Let's take The Edge for example. In the movie he talks about how everyone plays an E-chord. He didn't want to play it like everyone else, so he found a new way to play it. It's still the same chord, but it's more raw and open. That, in my opinion, is the most important lesson here... not only knowing the basics of your craft, but knowing enough about the mechanics and theory behind it that you can manipulate the basics to create different outcomes to suit your needs. We're not even in electric guitar territory yet. Next, he wanted to take that chord and make it sound a certain way by manipulating the sound with various effects, which is only possible with an electric guitar. By combining effects pedals, processors, different pickups and even different amplifiers he is able to get exactly the sound he's looking for.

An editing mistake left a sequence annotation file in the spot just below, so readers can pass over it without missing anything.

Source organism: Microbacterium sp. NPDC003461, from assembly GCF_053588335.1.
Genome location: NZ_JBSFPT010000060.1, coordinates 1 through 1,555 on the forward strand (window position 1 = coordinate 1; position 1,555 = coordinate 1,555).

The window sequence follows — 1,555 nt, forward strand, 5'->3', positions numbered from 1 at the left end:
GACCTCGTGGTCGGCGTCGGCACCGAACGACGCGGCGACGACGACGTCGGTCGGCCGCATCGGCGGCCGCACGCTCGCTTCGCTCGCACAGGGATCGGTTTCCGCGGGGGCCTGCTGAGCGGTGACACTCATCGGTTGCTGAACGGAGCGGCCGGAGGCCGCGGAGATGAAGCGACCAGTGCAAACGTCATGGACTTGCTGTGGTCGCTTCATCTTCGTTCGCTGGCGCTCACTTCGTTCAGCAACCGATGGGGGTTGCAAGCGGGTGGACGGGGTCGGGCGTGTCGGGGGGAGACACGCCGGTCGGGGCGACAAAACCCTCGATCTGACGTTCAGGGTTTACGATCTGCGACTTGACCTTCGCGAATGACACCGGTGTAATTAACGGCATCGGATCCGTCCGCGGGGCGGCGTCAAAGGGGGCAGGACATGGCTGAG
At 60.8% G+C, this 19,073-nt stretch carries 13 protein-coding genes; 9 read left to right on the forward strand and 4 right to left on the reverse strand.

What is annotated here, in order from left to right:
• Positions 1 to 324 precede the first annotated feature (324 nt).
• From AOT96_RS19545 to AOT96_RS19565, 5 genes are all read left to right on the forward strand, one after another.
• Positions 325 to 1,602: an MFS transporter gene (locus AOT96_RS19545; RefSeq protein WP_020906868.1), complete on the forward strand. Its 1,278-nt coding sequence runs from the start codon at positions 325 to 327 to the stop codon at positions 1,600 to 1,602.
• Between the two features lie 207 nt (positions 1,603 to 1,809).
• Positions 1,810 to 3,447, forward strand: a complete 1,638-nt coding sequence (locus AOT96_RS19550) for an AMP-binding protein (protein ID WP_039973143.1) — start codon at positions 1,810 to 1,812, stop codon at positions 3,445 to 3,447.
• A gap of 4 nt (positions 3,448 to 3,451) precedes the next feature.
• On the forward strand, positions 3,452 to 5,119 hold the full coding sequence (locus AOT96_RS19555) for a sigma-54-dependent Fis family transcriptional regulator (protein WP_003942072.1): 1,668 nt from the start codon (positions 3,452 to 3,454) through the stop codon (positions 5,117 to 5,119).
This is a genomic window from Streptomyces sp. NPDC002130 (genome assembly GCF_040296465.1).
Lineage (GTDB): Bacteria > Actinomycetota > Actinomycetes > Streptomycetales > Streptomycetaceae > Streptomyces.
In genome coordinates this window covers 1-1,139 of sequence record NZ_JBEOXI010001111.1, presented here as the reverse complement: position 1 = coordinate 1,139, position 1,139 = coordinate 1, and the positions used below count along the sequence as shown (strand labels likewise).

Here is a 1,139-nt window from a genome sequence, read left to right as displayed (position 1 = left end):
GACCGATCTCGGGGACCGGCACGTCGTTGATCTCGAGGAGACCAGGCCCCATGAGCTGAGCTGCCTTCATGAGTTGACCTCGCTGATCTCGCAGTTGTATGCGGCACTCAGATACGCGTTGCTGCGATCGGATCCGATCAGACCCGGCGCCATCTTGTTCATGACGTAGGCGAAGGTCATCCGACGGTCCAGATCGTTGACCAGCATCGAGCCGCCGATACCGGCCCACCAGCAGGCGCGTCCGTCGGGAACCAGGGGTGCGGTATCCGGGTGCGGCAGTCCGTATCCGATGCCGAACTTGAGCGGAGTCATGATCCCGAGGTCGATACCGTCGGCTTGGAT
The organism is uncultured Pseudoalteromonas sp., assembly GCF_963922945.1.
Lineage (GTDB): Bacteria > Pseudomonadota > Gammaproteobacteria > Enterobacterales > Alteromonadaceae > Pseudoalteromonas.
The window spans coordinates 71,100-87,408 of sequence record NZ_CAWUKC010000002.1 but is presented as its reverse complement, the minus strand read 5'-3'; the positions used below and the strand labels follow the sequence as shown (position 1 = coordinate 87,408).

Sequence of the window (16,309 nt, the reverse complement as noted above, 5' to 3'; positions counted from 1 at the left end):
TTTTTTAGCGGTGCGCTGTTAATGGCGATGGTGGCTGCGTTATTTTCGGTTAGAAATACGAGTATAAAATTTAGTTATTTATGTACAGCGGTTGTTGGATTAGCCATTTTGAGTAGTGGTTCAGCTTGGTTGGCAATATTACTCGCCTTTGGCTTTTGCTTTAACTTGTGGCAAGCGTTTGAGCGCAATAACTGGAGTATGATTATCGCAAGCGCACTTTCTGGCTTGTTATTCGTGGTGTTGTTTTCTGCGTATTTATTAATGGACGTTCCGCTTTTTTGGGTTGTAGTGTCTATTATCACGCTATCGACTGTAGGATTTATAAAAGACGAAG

It's not much different with cameras. Having a basic mastery with a camera is important if you want to go on and create photographs with a specific look and feel. Sure, you can go into Photoshop and mess with settings and sliders until you get lucky and create something that looks cool. That's not a bad thing. It's called experimenting. You start running into problems when it's not repeatable and your results are seemingly random.

I've always loved playing around with the different develop presets in Lightroom and seeing the different results they produce, but I usually end up choosing a more traditional look for my photos. You know what? Traditional is no longer the only option! All of those plugins are just like different effects pedals for electric guitars! Distortion might sound great in one song but sound horrible in another song. Similarly, a model might look great with high-contrast light, super-saturated colors and orange skin. Try the same thing with grandma? Maybe not...